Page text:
I always thought there was something wrong about Pi (3.14159...). It seemed clumsy to use. I was distracted from figuring out why by the apparent simplicity of the constant. The circumference of a circle divided by its diameter just seemed so elegant. How could a constant so elegant be so cumbersome to use? Why would it always drag around its crutch of a 2? Whose brain-child was 'radians', a system for measuring angles that summed to 2π?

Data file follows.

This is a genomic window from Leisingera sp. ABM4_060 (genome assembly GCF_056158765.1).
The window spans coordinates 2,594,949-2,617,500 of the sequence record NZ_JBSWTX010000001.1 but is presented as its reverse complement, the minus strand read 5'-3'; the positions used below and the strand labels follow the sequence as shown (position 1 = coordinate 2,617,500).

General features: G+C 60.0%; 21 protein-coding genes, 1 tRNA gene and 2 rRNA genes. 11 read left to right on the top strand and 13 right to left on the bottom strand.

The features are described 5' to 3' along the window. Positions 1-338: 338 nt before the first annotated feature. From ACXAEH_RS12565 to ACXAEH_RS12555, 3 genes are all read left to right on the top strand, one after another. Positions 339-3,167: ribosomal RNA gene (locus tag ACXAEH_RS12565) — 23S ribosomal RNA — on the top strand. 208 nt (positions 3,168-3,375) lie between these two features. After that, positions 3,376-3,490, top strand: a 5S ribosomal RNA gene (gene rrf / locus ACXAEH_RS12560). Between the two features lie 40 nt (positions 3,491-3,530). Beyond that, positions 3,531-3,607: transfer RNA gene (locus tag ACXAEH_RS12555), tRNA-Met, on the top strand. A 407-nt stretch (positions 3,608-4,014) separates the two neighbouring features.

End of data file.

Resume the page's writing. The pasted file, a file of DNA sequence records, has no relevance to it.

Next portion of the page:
These things confused mathmatics for me as a student, and now I know why. Pi is wrong. The better, correct, circle constant is Tau, τ, which is equal to the ever-present 2π. Thanks to Michael Hartl for putting his finger on what is wrong with the way we teach maths with pi, pi. Thanks again, for pointing us to tau, and simpler, more intuitive ways to think about circles, angles, and all the (now) fun things we had to do in school trigonometry and above.
Thank you, for the Tau Manifesto.